OCCC BADNAP 2013 - page 9
Did anyone else apply for the BADNAP program starting in June 2013? The requirements were loosened up a couple of weeks before the deadline, so I'm wondering how much interest there was?... Read More
- 0Mar 26, '13 by texastornadoCongratulations to those of you who got in! For those who are on the wait list you may still get in so don't lose hope!
I graduated 12 days ago from BADNAP so any questions you have I will try to answer them. For those trying to decide whether to work or not, DON'T if you can afford it. Your life is essentially on hold until this program is done. Except for Christmas break, you will be doing something related to the program from June thru mid-March.
Also there were 72 applicants last year. By orientation day we had 45 and started class with 44. We graduated with 35, losing 2 classmates on the final test the day before graduation.
Wishing you all the best!
- 0Mar 26, '13 by lordizzy626I have a question for you texastornado.. Just curious, what was your college background before entering the program? Were you a science major who could not get into grad school the first time around (my situation), or were you a non-science major who completed the necessary prereqs to apply to this program? Either way, how difficult would you rate the program? The reason I ask is because I am a science major who is used to taking 12-15 hours of upper division science courses. I understand that everyone is different, but I am trying to gauge how difficult this program will be compared to taking 15 hours of HARD science courses and working full time. I do not plan on working during this program. Currently, I am taking classes like Organic Chemistry, Immunology, Principles of Physiology, and Genetics, all at OU...
- 0Mar 26, '13 by texastornadolordizzy626 my background was a BA in English Literature but had experience working in a nursing home. I took the necessary reqs for this program and had no problem with them. However in my class there were 2 with cellular biology degrees, 1 with an EMT Masters (who taught EMT also), along with other various degree backgrounds with some seriously smart people struggling. This program is totally doable as long as you learn to think like the medical field requires... critical thinking. Look that up, memorize it, sleep on it lol because it is what you will do the whole course. An example of the types of tests you will take along with rationales on the answers can be easily found by googling "Kaplan nclex sample exam". The computer program used is ATI and it's an NCLEX prep program. It is supposedly harder than the actual NCLEX exam (yay!) so don't get down if you struggle with it.
There were several who worked part-time and full-time but seriously questioned it about half-way thru. It can be done but you must have a great support system if you do. I have three children (ages 12, 6, & 4) along with being secretary for my husband's business and for the last 9 months my kids called me "Grumpy"
After the 1st semester it is easier schedule wise because you are familiar with how it all works but the material gets harder from that point on.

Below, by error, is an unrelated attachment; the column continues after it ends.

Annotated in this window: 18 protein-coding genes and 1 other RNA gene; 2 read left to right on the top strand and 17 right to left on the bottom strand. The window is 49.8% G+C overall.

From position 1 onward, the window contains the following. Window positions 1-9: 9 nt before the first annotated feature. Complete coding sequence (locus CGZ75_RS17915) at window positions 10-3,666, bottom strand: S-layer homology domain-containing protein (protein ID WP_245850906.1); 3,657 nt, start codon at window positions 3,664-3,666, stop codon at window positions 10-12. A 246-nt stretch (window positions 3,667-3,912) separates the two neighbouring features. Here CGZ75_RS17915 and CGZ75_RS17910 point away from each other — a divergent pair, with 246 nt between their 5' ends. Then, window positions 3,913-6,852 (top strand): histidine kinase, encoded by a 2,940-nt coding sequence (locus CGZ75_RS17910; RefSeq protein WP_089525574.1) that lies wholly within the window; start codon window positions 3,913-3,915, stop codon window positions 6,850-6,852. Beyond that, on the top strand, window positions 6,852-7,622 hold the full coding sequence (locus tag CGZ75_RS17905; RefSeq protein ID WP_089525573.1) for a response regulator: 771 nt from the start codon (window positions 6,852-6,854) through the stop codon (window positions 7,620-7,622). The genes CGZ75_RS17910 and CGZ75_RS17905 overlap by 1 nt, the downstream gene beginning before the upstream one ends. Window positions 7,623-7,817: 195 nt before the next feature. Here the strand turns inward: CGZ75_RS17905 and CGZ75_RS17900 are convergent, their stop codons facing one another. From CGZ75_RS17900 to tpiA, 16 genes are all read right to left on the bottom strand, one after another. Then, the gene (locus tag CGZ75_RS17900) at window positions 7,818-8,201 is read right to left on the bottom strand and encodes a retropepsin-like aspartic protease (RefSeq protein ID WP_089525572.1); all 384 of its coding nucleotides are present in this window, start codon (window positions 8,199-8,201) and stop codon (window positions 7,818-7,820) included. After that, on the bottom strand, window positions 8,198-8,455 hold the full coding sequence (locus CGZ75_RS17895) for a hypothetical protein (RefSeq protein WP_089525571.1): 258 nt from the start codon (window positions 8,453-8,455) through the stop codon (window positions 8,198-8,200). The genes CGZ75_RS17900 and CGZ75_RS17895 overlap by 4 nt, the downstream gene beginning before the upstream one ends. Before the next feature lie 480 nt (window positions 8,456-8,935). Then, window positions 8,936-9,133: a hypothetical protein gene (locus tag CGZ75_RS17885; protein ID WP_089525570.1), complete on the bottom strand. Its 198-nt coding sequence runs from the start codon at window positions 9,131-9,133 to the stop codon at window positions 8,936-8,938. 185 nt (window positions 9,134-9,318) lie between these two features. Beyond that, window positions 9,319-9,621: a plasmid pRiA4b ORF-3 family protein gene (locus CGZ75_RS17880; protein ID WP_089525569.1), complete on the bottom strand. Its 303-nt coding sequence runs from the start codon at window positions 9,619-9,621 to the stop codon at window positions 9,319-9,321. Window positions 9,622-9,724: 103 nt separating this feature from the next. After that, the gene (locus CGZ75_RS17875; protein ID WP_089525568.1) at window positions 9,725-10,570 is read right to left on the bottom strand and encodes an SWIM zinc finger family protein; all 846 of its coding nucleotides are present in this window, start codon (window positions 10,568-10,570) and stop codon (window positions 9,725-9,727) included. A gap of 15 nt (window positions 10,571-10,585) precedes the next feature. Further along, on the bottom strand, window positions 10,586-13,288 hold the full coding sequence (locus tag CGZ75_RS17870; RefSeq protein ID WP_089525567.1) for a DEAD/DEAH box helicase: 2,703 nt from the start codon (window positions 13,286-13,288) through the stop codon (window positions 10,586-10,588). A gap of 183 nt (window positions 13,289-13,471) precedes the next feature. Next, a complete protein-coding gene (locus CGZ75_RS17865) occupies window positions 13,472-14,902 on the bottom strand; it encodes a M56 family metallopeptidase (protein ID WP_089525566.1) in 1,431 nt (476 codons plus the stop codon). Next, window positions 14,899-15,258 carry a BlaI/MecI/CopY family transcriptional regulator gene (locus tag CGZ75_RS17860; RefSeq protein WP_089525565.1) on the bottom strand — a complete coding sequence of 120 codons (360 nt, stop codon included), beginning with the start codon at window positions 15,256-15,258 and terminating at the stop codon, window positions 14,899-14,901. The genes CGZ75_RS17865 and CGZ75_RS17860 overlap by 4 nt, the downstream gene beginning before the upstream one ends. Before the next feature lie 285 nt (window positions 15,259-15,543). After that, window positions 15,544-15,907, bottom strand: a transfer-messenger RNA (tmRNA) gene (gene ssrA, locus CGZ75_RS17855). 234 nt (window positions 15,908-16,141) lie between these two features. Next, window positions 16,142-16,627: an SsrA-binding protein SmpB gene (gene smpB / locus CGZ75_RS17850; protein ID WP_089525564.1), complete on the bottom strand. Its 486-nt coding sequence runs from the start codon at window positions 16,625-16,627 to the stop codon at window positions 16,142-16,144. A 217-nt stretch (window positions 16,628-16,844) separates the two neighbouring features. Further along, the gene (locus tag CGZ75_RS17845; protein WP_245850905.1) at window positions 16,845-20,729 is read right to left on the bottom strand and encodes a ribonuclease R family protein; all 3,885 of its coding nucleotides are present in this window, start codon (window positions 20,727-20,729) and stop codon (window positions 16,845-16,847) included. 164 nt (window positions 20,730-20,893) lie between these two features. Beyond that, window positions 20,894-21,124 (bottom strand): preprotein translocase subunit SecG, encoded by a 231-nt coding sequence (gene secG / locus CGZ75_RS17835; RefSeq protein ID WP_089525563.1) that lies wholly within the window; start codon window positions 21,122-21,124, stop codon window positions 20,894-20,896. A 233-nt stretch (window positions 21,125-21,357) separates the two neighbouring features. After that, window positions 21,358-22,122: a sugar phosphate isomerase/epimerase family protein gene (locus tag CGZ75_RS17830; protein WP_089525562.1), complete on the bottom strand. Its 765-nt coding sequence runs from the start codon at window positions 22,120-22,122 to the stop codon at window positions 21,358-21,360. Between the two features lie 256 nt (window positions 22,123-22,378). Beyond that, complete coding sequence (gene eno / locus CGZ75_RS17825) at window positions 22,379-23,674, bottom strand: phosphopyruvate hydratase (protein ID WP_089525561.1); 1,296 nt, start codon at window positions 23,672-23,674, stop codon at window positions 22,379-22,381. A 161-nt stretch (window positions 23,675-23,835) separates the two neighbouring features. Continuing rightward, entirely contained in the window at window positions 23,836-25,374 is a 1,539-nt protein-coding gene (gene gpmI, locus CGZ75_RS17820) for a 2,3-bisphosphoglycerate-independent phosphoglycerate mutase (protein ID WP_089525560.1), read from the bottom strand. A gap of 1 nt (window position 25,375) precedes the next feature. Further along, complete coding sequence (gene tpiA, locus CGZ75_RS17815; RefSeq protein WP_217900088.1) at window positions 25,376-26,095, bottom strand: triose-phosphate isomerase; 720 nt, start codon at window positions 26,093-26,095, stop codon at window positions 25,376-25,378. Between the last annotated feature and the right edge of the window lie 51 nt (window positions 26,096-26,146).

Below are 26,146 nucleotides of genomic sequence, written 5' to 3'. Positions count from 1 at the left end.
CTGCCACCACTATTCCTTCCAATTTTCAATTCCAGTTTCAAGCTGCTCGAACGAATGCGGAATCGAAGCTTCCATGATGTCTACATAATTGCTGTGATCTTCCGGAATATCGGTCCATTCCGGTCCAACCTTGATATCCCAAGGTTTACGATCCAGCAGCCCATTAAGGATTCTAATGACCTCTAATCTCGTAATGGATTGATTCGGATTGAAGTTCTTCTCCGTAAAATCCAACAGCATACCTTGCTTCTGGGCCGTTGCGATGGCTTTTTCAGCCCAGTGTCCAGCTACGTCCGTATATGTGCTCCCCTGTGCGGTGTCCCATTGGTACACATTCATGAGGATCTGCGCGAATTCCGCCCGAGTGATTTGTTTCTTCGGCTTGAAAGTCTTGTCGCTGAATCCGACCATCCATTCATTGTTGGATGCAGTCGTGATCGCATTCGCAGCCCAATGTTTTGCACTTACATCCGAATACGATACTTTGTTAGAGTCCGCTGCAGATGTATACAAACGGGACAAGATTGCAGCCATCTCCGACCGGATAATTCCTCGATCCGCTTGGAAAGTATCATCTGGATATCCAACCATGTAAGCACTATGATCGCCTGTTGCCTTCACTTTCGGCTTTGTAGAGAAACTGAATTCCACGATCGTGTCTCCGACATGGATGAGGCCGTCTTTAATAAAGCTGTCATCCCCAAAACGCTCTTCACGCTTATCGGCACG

Hope i'm not overwhelming you because being done in 9 months is so worth it!
- 0Mar 26, '13 by Sadie23Hi texastornado! How many days a week did you have clinical labs and how long do those classes last? I will have to work but I'm going down to part time (two 12hr shifts weekends only). I really hope that is doable. I work nights and it's always super slow so a lot of people get in some good study hours and homework while working overnight at my job so I'm hoping that works in my favor. Were there any days throughout the week you didn't have class?
- 0Mar 28, '13 by texastornadoSadie23 the days change throughout the program but here is how our schedule was:
1st Semester (MedSurg-MS): lecture on Wednesdays (usually 9-4), labs Tuesdays & Thursdays (long days usually 8:30-6:30) until clinicals start, one day at a long-term care facility (you can schedule this around your schedule easily), clinicals beginning about 3 weeks after the start of class on Thursdays & Fridays for 4 weeks
2nd Semester (OB & MS): lecture on Wednesdays, labs the first 2 Tuesdays & 1st Friday, clinicals on Sat/Sun or Sun/Mon or Mon/Fri (some night shifts available for OB, MS only on Sat/Sun ), the last Saturday before finals is the 5K for the nursing program (you don't have to participate but it was fun & a great bonding event)
3rd Semester (MS & Psych): lecture on Wednesdays, labs 1st 2 Tuesdays & 4th Thursday, clinicals on Sat/Sun or Sun/Mon (some night shifts to choose from) for MS and Fri/Sun or Sat/Sun or Fri/Sat or Sun/Mon for Psych, one day at the Children's center you can schedule around your schedule
4th Semester (MS): lectures on Wednesdays, lab on the 2nd Tuesday, clinicals on Sat/Sun
Throughout each semester you will have days you need to come to campus to take tests but not very often. Also you will have to do on service learning project a semester but that can work around your schedule. Like I said some people did work and just scheduled around what that semester's schedule was. Hope this helps, good luck!
- 1Apr 3, '13 by lordizzy626It definitely sounds like it is going to be a 9 month rollercoaster. lol. I will only be focusing on this program for the duration of the 9 or 10 months. I am positive I can handle it, but it does not sound like it will be easy. lol. I do agree with you in the fact that it is extremely worth it due to the time frame and all. I have also explored the avenue of taking 3 other required courses after this, and then working towards an NP program. Just another option. I wish it would hurry up and get here. Ready to be done with this program. lol.